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On‐Ground extension of soil information to improve land management
- Packer, Ian J., Chapman, Greg A., Lawrie, John W.
- Soil use and management 2019 v.35 no.1 pp. 75-84
- databases, education programs, government agencies, land degradation, land management, nutrient management, soil management, soil pH, soil sodicity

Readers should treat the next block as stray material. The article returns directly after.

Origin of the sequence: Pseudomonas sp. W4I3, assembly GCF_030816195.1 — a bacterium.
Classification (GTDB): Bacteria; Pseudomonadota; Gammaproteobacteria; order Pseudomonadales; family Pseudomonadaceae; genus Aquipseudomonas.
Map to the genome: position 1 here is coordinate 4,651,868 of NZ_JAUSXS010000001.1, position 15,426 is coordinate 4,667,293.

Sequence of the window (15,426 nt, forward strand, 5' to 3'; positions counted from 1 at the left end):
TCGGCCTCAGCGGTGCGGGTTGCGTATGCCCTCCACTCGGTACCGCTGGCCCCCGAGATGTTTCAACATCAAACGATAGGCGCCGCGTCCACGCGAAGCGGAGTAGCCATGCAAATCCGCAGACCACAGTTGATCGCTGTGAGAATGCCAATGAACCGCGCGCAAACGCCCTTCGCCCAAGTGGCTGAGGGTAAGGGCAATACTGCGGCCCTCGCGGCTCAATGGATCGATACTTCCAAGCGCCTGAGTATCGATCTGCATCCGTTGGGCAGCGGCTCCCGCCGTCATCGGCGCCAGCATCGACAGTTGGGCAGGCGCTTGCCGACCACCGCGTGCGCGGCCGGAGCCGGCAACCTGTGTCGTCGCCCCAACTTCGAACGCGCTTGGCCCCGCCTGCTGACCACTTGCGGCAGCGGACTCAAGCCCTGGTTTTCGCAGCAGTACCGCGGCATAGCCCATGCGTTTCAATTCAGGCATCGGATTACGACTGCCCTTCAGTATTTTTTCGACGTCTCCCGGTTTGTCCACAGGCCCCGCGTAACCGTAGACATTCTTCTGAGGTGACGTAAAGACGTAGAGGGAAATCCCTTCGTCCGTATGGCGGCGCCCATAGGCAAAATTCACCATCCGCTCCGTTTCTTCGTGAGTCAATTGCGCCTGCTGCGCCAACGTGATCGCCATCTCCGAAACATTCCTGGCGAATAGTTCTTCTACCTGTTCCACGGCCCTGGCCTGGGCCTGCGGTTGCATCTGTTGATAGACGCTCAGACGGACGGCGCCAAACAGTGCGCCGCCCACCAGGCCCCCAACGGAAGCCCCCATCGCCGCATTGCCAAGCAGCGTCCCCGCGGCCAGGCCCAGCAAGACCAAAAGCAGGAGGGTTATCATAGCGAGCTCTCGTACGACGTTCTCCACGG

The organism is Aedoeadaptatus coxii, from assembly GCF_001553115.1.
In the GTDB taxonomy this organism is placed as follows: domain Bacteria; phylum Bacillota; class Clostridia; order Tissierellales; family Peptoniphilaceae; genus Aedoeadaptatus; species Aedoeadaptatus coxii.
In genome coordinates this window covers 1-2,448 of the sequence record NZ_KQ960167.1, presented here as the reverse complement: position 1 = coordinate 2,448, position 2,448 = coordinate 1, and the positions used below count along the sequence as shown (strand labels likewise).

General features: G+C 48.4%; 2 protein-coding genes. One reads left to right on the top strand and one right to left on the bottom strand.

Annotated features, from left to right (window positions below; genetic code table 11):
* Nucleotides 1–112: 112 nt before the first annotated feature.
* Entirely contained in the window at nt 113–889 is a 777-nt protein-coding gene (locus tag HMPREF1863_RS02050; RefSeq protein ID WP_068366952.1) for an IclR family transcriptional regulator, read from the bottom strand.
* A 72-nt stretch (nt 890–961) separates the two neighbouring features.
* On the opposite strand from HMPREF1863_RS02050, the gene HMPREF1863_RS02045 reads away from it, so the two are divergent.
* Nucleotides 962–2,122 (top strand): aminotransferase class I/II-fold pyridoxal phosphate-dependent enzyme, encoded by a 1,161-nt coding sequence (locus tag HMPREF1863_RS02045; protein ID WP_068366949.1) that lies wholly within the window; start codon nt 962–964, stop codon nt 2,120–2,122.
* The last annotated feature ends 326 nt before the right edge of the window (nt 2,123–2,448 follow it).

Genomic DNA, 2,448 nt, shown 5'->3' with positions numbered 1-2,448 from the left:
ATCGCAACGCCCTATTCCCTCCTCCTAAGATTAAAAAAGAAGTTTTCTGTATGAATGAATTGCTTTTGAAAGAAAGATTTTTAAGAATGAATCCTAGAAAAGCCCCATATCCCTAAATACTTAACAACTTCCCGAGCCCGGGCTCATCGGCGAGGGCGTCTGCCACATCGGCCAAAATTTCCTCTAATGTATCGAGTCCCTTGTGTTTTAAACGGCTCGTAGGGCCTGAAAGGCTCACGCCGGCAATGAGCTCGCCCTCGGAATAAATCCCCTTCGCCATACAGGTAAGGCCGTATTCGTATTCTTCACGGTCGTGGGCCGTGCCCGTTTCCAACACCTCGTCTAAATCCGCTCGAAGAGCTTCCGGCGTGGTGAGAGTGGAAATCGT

- The NSW Soil Knowledge Network (SKN) is a small group of senior ex‐government soil scientists concerned that more needs to be done to improve soil management and stem land degradation with on‐ground extension and training workshops. Widespread attendance and positive feedback from SKN training courses and workshops indicate their extension success and confirm a strong demand for practical independent soil management advice aided by government‐based databases to enhance on‐site workshops. We argue that effective soil knowledge transfer requires interaction and discussion between soil scientists and land managers. This can bridge the gap between data and useful knowledge about soil and land management. The workshop format, where specific soil management issues of specific interest, such as soil acidity, nutrient management or soil sodicity, are discussed between land managers and soil scientists, has been a useful approach. A major concern is that soil scientists with knowledge and practical experience are getting older and fewer in number but few replacements are being appointed in private or government agencies. Also, despite soil electronic data and information being freely available, many land managers and advisors have difficulties accessing and translating soil data into relevant land management decisions. Dialogue with SKN members helps solve this problem because of their hands‐on and face‐to‐face approach with their audiences. The combination of data with effective soil knowledge transfer is successfully exhibited at SKN workshops for advisory groups and the ‘pits and kits’ field days as shown in the paper.